Ethical challenges of genomic epidemiology in developing countries
Chokshi, Dave A.
Kwiatkowski, Dominic P.
Genomics, Society and Policy 2005 February; 1(1): 1-15
Ethical challenges in genomic epidemiology are the direct result of novel tools used to confront scientific challenges in the field. An orders-of-magnitude increase in scale of genetic data collection has created the need for establishing diffuse international partnerships, sometimes across developed- and developing-world countries, with ramifications for assigning research ownership, distributing intellectual property rights, and encouraging capacity-building. Meanwhile, the fact that genomic epidemiological research is so far upstream in the pipeline of therapy development has implications for the privacy rights of research participants and for a rigorous definition of valid informed consent, particularly in resource-poor settings. From these scientific underpinnings, we distill out two main categories of ethical issues: (1) How should researchers ensure that the subjects of research are appropriately protected? and (2) What is the structure of an equitable and fair system for distributing the financial and scientific rewards of research? We attempt to delineate the contours of specific problems in each category and propose steps toward solutions with reference to a particular project, known as gMap.net, that focuses on genomic epidemiological studies of malaria.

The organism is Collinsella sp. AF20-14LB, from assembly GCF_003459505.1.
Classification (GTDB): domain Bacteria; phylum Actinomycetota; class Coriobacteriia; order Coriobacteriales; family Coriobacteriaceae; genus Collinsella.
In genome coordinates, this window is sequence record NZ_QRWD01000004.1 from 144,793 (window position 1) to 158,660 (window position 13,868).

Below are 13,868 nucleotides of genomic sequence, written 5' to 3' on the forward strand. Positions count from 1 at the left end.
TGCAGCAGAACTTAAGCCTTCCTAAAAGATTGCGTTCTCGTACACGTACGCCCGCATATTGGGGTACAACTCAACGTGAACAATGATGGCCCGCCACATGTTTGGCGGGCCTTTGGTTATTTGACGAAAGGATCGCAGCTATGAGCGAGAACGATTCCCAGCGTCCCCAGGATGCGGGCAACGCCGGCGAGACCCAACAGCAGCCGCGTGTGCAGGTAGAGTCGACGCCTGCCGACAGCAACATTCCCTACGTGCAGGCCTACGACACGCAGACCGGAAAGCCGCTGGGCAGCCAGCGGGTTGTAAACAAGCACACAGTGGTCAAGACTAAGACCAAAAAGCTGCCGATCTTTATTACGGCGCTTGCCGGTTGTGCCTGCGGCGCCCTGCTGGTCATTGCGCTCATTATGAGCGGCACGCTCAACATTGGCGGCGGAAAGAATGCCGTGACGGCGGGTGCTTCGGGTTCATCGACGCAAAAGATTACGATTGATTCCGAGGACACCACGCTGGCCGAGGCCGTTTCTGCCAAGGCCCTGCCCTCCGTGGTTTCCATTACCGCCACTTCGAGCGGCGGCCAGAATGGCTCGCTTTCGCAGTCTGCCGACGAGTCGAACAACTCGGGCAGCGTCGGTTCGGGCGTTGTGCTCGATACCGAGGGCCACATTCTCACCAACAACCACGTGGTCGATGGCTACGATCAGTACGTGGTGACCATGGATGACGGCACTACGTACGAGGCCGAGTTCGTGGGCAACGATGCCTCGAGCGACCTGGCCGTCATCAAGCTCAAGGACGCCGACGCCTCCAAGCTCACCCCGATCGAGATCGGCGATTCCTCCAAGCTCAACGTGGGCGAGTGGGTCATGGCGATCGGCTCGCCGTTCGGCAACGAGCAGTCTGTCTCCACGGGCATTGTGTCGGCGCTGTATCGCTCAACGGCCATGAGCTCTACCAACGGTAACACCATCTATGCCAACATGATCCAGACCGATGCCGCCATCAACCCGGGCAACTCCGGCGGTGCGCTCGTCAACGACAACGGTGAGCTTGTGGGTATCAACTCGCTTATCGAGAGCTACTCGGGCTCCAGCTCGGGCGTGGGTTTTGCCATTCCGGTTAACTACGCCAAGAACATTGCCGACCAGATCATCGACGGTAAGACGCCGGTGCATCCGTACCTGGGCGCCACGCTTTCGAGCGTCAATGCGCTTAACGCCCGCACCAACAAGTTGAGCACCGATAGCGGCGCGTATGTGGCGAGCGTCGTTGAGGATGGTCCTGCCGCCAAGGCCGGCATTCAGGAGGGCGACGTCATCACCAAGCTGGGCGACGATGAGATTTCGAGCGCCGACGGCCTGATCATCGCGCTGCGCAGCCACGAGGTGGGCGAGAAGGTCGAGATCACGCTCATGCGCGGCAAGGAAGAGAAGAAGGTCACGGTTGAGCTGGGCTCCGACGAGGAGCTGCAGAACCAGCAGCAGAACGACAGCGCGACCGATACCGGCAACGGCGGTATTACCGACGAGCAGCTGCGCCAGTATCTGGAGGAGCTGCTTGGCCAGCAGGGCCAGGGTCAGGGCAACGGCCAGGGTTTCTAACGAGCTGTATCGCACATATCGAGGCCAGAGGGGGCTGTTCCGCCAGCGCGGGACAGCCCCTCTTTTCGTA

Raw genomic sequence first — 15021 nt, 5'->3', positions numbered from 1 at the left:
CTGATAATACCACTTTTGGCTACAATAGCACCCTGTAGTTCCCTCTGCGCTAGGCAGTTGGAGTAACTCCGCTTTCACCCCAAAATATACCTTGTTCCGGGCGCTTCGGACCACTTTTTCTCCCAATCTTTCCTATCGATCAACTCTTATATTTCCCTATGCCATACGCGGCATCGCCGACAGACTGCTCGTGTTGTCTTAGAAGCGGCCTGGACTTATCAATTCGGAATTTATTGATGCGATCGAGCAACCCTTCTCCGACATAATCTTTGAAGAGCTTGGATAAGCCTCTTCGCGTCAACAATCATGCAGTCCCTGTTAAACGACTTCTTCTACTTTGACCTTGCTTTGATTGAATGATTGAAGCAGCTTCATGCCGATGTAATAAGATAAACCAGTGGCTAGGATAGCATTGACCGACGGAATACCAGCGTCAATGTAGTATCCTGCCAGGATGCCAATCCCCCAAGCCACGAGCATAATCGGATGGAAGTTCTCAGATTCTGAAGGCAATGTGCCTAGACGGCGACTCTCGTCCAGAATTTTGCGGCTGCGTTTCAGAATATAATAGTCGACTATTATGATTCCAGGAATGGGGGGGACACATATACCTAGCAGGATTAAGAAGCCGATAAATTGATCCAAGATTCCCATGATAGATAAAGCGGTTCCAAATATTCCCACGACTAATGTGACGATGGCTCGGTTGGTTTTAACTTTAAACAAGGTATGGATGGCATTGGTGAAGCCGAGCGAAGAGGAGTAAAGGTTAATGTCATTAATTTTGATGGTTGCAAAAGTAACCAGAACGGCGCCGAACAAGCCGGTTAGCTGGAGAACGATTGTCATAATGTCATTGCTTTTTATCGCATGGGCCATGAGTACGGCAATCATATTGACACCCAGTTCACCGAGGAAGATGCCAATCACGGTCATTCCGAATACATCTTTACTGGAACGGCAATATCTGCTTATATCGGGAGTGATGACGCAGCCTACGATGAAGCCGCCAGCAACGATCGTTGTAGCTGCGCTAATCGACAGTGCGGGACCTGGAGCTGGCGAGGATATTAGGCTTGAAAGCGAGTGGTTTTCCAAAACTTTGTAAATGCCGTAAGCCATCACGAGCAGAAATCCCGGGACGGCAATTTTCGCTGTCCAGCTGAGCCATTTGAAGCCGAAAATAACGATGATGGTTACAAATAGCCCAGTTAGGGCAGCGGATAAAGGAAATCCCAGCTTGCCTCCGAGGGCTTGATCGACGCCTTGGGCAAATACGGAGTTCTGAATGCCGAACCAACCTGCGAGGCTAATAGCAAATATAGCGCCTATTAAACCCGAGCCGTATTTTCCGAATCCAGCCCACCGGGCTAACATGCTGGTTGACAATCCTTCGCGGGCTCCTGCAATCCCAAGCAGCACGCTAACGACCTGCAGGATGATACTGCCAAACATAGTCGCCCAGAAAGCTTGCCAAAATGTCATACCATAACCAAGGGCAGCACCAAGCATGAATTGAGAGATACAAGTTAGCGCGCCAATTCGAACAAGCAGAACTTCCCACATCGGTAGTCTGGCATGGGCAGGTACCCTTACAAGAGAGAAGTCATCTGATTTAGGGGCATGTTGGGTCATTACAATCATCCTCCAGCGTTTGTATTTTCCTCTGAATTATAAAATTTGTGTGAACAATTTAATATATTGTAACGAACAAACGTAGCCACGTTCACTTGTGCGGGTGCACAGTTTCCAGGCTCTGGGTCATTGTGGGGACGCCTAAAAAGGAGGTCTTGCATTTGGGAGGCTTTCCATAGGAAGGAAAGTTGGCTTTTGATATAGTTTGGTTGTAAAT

Consent; Data Collection; Developing Countries; Epidemiology; Informed Consent; Intellectual Property; Ownership; Privacy; Property Rights; Property; Research; Researchers; Rights; Genetic Screening / Genetic Testing; Genetic Patents; Informed Consent or Human Experimentation; Social Control of Human Experimentation; Research on Foreign Nationals;
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Chokshi, Dave A.; Thera, Mahamadou A.; Parker, Michael; Diakite, Mahamadou; Makani, Julie; Kwiatkowski, Dominic P.; Doumbo, Ogobara K. (2007-04)